FOXBOROUGH, Mass. (AP) — Nick Caserio was throwing passes to Josh McDaniels at John Carroll University just a few years before both joined the staff of the Patriots first championship team.

From those Division III days, both got promotions this year — McDaniels to coach of the Denver Broncos and Caserio to the top of the personnel department of three-time Super Bowl champion New England.

But how much has Caserio’s role really changed since he moved up after Scott Pioli left to become general manager of the Kansas City Chiefs?

“I wouldn’t say that it’s changed all that much,” he said Thursday. “Maybe there’s a few more things that end up crossing my desk, but, in the end, I wouldn’t say there’s been a drastic change in terms of responsibilities.”

The Patriots hired Floyd Reese as senior football adviser and he deals with agents and contracts. Reese is entering his 33rd NFL season in player personnel or assistant coaching. Caserio is 33 years old.

“He’s kind of a Southern gentleman,” Caserio said. “He’s got a wealth of knowledge and it’s great for me to have somebody like Floyd there as a sounding board. Floyd’s a real easygoing guy. He’s a joy to be around, doesn’t seem like too much rattles him.”

The Patriots also lost offensive coordinator McDaniels, who was in Caserio’s wedding in June.

“Josh has been a great friend and I’ve learned quite a bit from Josh,” said Caserio, who beat out McDaniels for the John Carroll quarterback job in 1995, forcing McDaniels to wide receiver.

They played there through 1998 and joined the Patriots in 2001 – McDaniels as a personnel assistant and Caserio in the scouting department.

Caserio doesn’t have the same influence as Pioli, an architect of the Patriots three championships.

He’s even had time to work in training camp with wide receivers, a position he coached for the Patriots in 2007 before getting his current title in February 2008.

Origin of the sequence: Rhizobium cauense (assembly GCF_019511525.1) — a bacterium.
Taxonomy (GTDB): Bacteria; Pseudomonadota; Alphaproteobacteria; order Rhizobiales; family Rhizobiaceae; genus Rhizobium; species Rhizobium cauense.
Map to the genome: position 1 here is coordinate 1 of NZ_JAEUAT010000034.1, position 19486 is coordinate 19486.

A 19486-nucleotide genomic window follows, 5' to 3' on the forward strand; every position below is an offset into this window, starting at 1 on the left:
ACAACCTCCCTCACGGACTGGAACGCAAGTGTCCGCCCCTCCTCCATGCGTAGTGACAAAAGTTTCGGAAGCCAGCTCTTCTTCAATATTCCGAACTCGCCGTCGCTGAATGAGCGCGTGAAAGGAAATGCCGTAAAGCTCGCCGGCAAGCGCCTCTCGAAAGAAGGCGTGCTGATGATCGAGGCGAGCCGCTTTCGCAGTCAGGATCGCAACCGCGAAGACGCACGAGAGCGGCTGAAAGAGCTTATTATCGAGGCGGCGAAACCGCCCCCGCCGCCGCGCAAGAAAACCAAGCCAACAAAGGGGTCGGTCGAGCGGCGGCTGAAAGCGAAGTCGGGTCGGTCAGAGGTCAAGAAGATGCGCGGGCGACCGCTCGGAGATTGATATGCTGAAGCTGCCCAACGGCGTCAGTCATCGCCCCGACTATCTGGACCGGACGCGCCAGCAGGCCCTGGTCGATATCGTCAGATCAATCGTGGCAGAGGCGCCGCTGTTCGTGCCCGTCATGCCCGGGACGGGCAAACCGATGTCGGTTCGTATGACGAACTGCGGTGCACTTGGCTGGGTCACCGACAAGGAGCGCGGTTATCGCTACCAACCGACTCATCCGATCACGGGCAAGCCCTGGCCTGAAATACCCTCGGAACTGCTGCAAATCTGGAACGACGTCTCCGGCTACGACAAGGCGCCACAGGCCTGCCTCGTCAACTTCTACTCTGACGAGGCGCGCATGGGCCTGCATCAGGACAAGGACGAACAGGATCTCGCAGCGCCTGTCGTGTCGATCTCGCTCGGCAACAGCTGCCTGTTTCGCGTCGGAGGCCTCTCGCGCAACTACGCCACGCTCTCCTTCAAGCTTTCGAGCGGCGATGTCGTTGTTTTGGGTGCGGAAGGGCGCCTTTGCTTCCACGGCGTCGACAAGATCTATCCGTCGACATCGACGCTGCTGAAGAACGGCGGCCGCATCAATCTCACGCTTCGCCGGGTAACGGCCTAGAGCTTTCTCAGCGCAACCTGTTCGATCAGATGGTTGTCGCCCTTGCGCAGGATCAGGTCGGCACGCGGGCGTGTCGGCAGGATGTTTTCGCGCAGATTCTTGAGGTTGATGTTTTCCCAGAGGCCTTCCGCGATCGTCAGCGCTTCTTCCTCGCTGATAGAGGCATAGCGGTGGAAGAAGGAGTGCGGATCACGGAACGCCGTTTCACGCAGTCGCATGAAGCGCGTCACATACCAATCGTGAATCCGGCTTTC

Coaching, he said, “is enjoyable, but, in the end, the whole goal, especially this time of the year, is try to get the players prepared to practice, make sure that they know what to do. So if I’m involved in that, great.”

He’s more involved with helping to evaluate and sign players.

One of the more immediate issues concerns Vince Wilfork, a Pro Bowl nose tackle after the 2007 season who wants an extension of his first pro contract, a six-year deal that ends after this season.

“We go back and forth with the agents. We have discussions internally and externally,” Caserio said. “We’re working every day. … Vince has been a good player for us in our system. He’s been productive. He’s had some success here. We want to have him around.”

Kennard McGuire, Wilfork’s agent, did not return a call seeking comment.

Wilfork has been at training camp since it began and said he won’t let his contract concerns affect his play. His 2009 salary is $800,000, but incentives could increase that to about $2.2 million.

Washington Redskins defensive tackle Albert Haynesworth signed a contract this year with $41 million in guaranteed money.

New York Giants quarterback Eli Manning is close to signing a six-year contract extension with an average annual salary of $15.3 million, the highest in the NFL, even higher than Tom Brady’s.

“Whatever the Giants did with Eli, that’s their business,” Caserio said. “There’s a market out there (that’s been set for quarterbacks), but, in the end, we have to make the decisions that we feel are the best for us.”

He also said the Patriots have evaluated Michael Vick, among other players without NFL jobs. But when they wanted a backup quarterback this week, they signed former Oakland Raider Andrew Walter.

“We try to establish our … emergency list, street list” so the Patriots can be ready to sign players as circumstances change, Caserio said. “There’s a number of players that we evaluate here, not only Michael Vick, so I wouldn’t say that there’s anything that’s specific to him.”

He didn’t say if Vick was evaluated in person or is on the emergency list. Vick was conditionally reinstated last month by NFL commissioner Roger Goodell after Vick completed a 23-month sentence for running a dogfighting ring.


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